Meanwhile, the report also points out that the companies being targeted by divestment activists are actually “minor players compared to the national oil companies, such as Saudi Aramco or Iran’s NIOC.” The chart below, found in the Oxford report, puts this neatly into context:
The report identifies this factor as one of the primary reasons that divestment qua tool-to-strand-fossil-fuel-assets is unlikely to be successful. No wonder, then, that one of the coauthors of the Oxford report, Atif Ansar, admitted to the New York Times that, “[d]ivestment in itself is neither here nor there. On its own, it’s not going to generate any real impact.”
Perhaps that’s why the authors of the Oxford report actually recommend against full divestment. As the report concludes:
Divestment is the most drastic instrument in an investor’s corporate engagement toolkit. Communication with management of the target firm might be more effective in influencing corporate behaviour than divestment. Encourage investors to engage with fossil fuel companies to change corporate decision-making.
Finally, what should we make of the activists’ contention – which they say is corroborated by the Oxford study — that the divestment effort is the “fastest growing” movement in history? Well, the Oxford paper doesn’t actually say anything like that, but it does reference the decision by a handful of small liberal art schools (none with significant endowments) to divest as evidence of momentum behind the campaign:
Of course, none other than Naomi Klein, one of the leaders of the divestment effort, referred to these pledges in 2013 as “provisional victories” and that “[t]]here are still all kinds of details to work out to toughen up these pledges.” Three years later, the number of schools that have decided to divest hasn’t grown much at all. In fact, Oxford itself rejected full divestment. As for those schools that have gone down that road, Bloomberg recently found they are mostly “empty gestures.” Of course, since the report was released, a number of leading schools across the country have rejected divestment, including Harvard, Yale, the University of California, and even Bill McKibben’s own school, Middlebury College.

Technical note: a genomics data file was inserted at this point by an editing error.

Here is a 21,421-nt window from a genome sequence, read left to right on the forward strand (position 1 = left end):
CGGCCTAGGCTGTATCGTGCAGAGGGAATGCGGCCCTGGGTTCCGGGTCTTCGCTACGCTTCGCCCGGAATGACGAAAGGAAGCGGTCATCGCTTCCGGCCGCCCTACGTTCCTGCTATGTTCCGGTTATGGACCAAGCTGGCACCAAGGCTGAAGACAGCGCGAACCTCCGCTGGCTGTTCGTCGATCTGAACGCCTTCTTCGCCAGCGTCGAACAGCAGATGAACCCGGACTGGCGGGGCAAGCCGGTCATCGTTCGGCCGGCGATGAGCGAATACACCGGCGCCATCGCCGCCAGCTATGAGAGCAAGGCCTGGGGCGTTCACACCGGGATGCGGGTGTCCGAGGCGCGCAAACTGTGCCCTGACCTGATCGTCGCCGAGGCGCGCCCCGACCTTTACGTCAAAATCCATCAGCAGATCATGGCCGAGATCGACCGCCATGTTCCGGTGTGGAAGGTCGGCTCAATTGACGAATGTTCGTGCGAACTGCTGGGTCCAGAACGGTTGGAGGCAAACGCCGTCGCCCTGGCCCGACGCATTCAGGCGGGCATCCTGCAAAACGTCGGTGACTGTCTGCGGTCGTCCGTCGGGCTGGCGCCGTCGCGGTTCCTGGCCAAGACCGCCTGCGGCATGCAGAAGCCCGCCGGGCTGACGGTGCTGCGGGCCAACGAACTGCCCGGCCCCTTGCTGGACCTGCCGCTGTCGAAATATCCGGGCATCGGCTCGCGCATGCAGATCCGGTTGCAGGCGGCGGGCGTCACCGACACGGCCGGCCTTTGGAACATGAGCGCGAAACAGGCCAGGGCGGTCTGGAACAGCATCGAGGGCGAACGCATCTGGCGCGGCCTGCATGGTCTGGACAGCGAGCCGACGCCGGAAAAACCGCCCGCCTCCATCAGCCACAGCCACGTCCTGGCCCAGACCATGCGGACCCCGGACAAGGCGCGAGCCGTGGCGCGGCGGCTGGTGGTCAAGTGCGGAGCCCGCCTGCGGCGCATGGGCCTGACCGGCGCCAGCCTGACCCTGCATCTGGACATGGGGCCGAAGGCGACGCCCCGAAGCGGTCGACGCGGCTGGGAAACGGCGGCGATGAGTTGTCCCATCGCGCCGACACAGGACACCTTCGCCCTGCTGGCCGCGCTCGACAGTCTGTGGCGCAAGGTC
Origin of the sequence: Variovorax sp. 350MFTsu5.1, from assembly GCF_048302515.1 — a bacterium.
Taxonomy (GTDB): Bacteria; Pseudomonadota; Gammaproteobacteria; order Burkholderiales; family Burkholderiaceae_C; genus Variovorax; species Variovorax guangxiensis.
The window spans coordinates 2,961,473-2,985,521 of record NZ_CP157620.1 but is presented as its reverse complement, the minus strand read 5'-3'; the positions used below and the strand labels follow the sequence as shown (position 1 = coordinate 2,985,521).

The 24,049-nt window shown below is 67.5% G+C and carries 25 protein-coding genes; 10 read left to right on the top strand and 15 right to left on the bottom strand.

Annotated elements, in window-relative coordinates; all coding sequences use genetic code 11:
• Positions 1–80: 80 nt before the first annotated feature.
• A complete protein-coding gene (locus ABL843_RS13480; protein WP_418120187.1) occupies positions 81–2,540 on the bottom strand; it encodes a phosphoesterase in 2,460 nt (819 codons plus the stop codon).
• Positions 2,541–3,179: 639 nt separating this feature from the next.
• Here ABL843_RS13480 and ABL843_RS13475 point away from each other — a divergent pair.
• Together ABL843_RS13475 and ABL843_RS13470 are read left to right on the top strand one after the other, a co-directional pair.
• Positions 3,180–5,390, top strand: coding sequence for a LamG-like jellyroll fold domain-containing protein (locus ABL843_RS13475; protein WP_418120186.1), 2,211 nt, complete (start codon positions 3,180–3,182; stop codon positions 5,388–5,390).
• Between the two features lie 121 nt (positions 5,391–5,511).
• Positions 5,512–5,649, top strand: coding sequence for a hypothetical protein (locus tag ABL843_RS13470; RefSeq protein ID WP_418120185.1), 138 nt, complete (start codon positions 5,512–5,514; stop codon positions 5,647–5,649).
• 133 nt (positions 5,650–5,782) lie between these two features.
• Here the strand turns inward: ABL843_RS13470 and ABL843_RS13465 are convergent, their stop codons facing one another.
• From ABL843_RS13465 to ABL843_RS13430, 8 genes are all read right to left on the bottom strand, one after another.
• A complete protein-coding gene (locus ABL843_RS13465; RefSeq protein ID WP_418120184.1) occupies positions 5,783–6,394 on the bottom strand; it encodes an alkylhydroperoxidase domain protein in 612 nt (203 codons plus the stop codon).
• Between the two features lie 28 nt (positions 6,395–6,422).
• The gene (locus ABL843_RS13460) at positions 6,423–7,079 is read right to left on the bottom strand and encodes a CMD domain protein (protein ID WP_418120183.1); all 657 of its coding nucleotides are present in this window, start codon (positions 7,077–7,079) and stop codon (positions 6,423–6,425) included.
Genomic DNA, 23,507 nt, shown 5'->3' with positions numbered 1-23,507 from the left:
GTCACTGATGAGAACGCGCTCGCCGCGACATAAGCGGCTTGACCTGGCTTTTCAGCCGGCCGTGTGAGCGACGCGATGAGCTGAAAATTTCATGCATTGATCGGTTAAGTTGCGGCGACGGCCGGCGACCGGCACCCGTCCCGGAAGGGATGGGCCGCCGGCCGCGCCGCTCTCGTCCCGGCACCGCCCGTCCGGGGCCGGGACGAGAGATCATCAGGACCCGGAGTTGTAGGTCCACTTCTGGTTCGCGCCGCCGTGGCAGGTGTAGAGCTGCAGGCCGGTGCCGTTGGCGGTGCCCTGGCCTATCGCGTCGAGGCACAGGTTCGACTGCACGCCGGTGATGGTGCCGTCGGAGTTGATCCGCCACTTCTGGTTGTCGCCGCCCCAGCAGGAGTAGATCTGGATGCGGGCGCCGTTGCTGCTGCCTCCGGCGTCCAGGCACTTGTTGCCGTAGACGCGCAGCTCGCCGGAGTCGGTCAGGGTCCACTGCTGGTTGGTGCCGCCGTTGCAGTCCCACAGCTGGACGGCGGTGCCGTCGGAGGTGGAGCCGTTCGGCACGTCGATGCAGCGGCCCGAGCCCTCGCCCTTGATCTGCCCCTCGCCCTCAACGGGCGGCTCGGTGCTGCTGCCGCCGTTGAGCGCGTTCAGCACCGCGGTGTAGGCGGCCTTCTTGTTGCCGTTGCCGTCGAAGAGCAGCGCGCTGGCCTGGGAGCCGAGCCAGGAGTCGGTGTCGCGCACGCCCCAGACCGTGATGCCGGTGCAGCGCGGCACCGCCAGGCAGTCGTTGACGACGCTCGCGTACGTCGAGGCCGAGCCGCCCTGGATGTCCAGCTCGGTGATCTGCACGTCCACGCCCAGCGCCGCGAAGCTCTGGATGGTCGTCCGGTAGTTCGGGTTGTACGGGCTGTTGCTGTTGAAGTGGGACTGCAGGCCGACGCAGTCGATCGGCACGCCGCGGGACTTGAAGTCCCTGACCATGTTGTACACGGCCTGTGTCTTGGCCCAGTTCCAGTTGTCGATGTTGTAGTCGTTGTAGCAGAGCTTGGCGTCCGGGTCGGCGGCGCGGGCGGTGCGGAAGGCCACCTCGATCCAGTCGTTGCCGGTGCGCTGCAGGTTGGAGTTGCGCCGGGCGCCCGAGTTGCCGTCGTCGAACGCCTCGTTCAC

Not included in the report, however, is the number of environmental groups that have not divested. As Klein also wrote, “I am proud to have been part of the group at 350.org that worked with students and other partners to develop the Fossil Free campaign. But I now realize that an important target is missing from the list: the environmental organizations themselves.” Klein, however, failed to mention that her own funders, the Rockefeller Brothers Fund, have not fully divested either. If groups supporting the divestment cause aren’t divesting themselves, how serious and credible can the movement actually be?
In the end, the Oxford study provides plenty of good information about the divestment movement and makes for a good, informative read. While activists have done a great job of cherry-picking sections of the report they like, and presenting them to reporters as evidence that serious researchers from serious schools see value in divestment, the actual text of the report itself tells a slightly different story.